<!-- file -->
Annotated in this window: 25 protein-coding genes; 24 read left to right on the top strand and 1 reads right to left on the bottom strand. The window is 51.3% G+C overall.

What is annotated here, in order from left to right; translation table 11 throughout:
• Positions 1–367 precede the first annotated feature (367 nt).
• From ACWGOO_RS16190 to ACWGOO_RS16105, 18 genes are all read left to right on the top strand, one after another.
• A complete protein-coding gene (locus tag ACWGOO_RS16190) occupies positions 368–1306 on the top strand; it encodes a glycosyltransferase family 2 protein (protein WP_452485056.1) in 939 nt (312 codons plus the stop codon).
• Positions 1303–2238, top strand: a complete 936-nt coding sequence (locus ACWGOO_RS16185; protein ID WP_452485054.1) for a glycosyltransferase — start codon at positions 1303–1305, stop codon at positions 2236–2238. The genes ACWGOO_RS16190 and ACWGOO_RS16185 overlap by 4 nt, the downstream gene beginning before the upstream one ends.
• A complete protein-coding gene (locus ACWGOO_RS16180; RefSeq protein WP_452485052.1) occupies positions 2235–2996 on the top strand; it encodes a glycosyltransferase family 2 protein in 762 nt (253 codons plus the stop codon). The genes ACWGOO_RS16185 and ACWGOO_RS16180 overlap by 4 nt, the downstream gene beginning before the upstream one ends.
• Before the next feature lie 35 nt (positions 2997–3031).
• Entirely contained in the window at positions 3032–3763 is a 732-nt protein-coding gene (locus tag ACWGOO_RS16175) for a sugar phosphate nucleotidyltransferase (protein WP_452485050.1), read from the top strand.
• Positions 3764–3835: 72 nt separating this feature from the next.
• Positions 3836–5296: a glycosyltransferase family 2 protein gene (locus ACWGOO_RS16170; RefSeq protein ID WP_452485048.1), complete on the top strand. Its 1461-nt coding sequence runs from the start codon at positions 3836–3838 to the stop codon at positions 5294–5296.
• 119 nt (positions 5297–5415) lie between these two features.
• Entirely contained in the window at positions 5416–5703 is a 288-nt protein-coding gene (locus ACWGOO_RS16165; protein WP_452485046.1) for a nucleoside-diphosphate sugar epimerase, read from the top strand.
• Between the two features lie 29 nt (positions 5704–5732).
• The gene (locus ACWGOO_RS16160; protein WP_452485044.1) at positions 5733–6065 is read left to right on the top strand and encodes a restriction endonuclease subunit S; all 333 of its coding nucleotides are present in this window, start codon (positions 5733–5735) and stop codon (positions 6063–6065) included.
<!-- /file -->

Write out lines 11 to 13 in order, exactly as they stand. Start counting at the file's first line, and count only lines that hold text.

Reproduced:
• Positions 3836–5296: a glycosyltransferase family 2 protein gene (locus ACWGOO_RS16170; RefSeq protein ID WP_452485048.1), complete on the top strand. Its 1461-nt coding sequence runs from the start codon at positions 3836–3838 to the stop codon at positions 5294–5296.
• 119 nt (positions 5297–5415) lie between these two features.
• Entirely contained in the window at positions 5416–5703 is a 288-nt protein-coding gene (locus ACWGOO_RS16165; protein WP_452485046.1) for a nucleoside-diphosphate sugar epimerase, read from the top strand.